Recycle

WEEE: an ecological bomb from the illegal channel


Abusive deposit or landfill?

By 2019, Italy will have to collect 85% of the total of WEEE (Waste Electrical and Electronic Equipment) and will have until 2014 to implement the new European rules on the matter. This will mean a substantial increase in collection volumes - estimated at 980 thousand tons of WEEE - and a consequent increase in system costs which could reach 740 million euros. However, there are some critical points, starting with the negative effects of informal channel, on which it is necessary to work to ensure greater clarity and respect for the rules to the operators of the supply chain.

In sight of this, ReMedia, Collective System for the eco-sustainable management of all types of WEEE, batteries, lead accumulators and photovoltaic systems, has carried out a study - the first in Italy - on the economic and operational implications of the new European directive on WEEE. The research was presented at the Chamber of Deputies in Rome during the event organized by the Symbola Foundation by title “WEEE: ecological threat or urban mine?". Starting from the data collected and analyzing the situation also from the economic point of view of the WEEE system in Italy, ReMedia asks the institutions for a strong regulatory intervention to ensure the reporting and traceability of technological waste and thus achieve the objectives required by the new European Directive. .

Alongside the Official WEEE System, made up of collective systems, the informal channel, made up of commercial operators that deal with the collection of technological waste without being in compliance with the required standards and without guaranteeing reporting and traceability to the State. According to the study conducted by ReMedia, the WEEE generated in Italy in 2011 amounted to approximately 880,000 tons, equal to 14.6 kg / inhabitant, but the collective systems collected only 4.3, equal to 37% of the total flows. About 5 kg / inhabitant are managed by the informal channel, another 5 kg / inhabitant make up the "dispersed" (non-intercepted waste). It turns out that 10 kg / inhabitant do not follow the official flow, generating serious environmental and economic damage and citizens' health.

In particular, it is not certain that the WEEE managed by operators outside the official system use technologically suitable systems and follow the correct disposal procedures. Furthermore, since they do not have to bear the costs for bringing the structures up to standard, the informal operators are economically advantageous from a situation of unfair competition. The situation and the consequent damages will be even more serious thinking about 2019, when the volumes of domestic WEEE will increase considerably.

Analyzing the supply chain starting from the producers, the study highlights a first major problem: that of free rider, i producers not registered in the national register or who declare to WEEE Coordination Center less than they actually put on the market. Estimating a 2011 market (POM) of 1.2 million tons of EEE (20 kg / inhabitant), in fact, as many as 300 thousand tons (5 kg / inhabitant) are "swallowed" by free riders. This causes an increase in costs for producers who respect the rules equal to about 15 million euros a year.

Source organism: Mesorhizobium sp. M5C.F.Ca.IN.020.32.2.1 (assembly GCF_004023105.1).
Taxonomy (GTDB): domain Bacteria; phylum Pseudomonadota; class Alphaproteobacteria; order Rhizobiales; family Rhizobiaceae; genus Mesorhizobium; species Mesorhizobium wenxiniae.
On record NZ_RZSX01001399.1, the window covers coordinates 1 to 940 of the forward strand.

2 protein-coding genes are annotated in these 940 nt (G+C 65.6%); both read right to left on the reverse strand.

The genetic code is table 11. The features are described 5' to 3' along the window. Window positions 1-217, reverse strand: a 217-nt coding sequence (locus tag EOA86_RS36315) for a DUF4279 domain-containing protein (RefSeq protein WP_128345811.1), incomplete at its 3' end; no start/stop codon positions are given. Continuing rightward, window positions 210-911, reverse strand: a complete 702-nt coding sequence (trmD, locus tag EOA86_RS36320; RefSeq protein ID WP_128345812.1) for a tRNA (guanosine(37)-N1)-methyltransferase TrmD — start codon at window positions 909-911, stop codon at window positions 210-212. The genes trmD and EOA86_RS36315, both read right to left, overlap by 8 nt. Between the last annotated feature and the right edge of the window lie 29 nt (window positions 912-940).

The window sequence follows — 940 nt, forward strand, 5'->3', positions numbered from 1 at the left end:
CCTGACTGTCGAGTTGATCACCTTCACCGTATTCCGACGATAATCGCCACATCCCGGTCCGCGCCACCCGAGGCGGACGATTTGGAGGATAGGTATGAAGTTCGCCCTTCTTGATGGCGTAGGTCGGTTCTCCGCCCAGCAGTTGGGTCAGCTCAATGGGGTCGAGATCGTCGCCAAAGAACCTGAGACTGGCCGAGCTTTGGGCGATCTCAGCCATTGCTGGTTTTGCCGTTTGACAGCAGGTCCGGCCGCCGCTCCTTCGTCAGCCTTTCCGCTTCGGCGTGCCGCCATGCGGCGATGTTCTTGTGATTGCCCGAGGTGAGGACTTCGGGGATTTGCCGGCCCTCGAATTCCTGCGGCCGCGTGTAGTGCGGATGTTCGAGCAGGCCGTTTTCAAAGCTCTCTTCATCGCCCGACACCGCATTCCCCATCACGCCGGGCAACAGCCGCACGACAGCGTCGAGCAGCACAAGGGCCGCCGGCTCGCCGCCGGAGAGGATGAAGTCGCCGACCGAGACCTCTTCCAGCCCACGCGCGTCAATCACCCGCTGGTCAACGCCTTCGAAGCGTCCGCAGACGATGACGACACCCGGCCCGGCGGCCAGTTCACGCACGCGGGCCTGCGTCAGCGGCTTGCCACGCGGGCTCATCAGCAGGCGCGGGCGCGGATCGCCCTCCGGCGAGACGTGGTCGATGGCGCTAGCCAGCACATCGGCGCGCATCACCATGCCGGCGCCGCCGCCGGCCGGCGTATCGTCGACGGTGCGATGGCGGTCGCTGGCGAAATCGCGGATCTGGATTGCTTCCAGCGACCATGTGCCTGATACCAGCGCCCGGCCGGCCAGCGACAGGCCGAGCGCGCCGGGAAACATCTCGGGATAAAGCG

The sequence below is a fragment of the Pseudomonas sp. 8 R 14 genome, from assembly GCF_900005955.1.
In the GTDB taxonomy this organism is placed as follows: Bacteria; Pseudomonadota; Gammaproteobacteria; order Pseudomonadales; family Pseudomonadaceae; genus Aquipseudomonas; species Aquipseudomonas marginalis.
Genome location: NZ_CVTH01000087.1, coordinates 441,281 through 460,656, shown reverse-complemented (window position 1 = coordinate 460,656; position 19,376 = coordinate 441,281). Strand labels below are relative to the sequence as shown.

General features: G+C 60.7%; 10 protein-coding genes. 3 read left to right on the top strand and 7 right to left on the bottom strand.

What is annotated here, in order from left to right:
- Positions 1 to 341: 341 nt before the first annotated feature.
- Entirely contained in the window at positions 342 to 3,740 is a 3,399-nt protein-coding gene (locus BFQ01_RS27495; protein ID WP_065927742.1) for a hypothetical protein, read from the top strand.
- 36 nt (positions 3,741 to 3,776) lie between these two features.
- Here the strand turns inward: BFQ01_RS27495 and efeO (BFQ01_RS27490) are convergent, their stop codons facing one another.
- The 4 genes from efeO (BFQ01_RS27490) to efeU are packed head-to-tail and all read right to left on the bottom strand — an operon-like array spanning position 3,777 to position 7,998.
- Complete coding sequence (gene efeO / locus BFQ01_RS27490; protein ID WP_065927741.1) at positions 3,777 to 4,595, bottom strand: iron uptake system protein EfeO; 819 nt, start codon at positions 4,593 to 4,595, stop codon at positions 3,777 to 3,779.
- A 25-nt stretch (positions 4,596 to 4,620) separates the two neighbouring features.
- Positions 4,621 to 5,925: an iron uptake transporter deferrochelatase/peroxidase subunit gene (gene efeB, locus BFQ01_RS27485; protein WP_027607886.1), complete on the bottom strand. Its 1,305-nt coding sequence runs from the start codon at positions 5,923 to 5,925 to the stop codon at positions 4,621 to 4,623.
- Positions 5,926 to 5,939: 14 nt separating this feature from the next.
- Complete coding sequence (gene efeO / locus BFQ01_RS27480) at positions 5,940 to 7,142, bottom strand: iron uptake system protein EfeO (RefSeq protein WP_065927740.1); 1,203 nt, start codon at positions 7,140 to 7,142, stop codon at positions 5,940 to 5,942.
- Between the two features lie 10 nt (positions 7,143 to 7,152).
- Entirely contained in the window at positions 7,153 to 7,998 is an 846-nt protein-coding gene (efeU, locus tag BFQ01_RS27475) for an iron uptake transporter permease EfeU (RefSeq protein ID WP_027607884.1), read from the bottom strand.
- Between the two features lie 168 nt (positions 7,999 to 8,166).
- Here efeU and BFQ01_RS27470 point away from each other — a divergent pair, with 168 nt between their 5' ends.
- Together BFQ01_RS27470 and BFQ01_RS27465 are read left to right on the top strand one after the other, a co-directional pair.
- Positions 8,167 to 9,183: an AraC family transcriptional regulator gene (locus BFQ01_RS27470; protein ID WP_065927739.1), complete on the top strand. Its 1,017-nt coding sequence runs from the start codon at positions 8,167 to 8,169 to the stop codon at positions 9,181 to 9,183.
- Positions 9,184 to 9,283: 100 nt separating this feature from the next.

“The ReMedia studio is very important - he has declared Fabio Renzi, General Secretary of the Symbola Foundationbecause it lays the foundations for a work for the collection, proper recycling and traceability of WEEE that must be done by 2013, with Italy having to transpose the European sector directive by mid-February 2014. A fact that opens up a promising new 'frontier' for the development of the green economy and which, by stimulating new supply chains and new standards of efficiency in the reuse of secondary raw materials, represents an important opportunity for a large manufacturing country like Italy ".

The official WEEE management system domestic it comes close to a cost of 180 million euros, which, in a hypothetical scenario formulated by ReMedia for 2019, could exceed 700 million euros, for a collection of almost 1 million tons. All the players in the supply chain, Producers, Local Authorities, Consumers and Distributors, participate in covering these costs.

"The data and the analysis of the flows of the sector are a fundamental element to highlight the problems of the WEEE supply chain, considering future evolutions and the new objectives imposed by the EU", he has declared Danilo Bonato, General Manager of ReMedia. “In light of the situation that emerges from the study, it is clear that a regulatory change is needed to prevent unofficial operators from stealing a substantial part of technological waste, causing damage of great importance. In addition, it is necessary to work to optimize collection models, thanks to the strong commitment of local authorities and distribution, while at the same time allowing producers to be able to count on the visible fee, an essential tool for ensuring transparency and financial balance for the system ".

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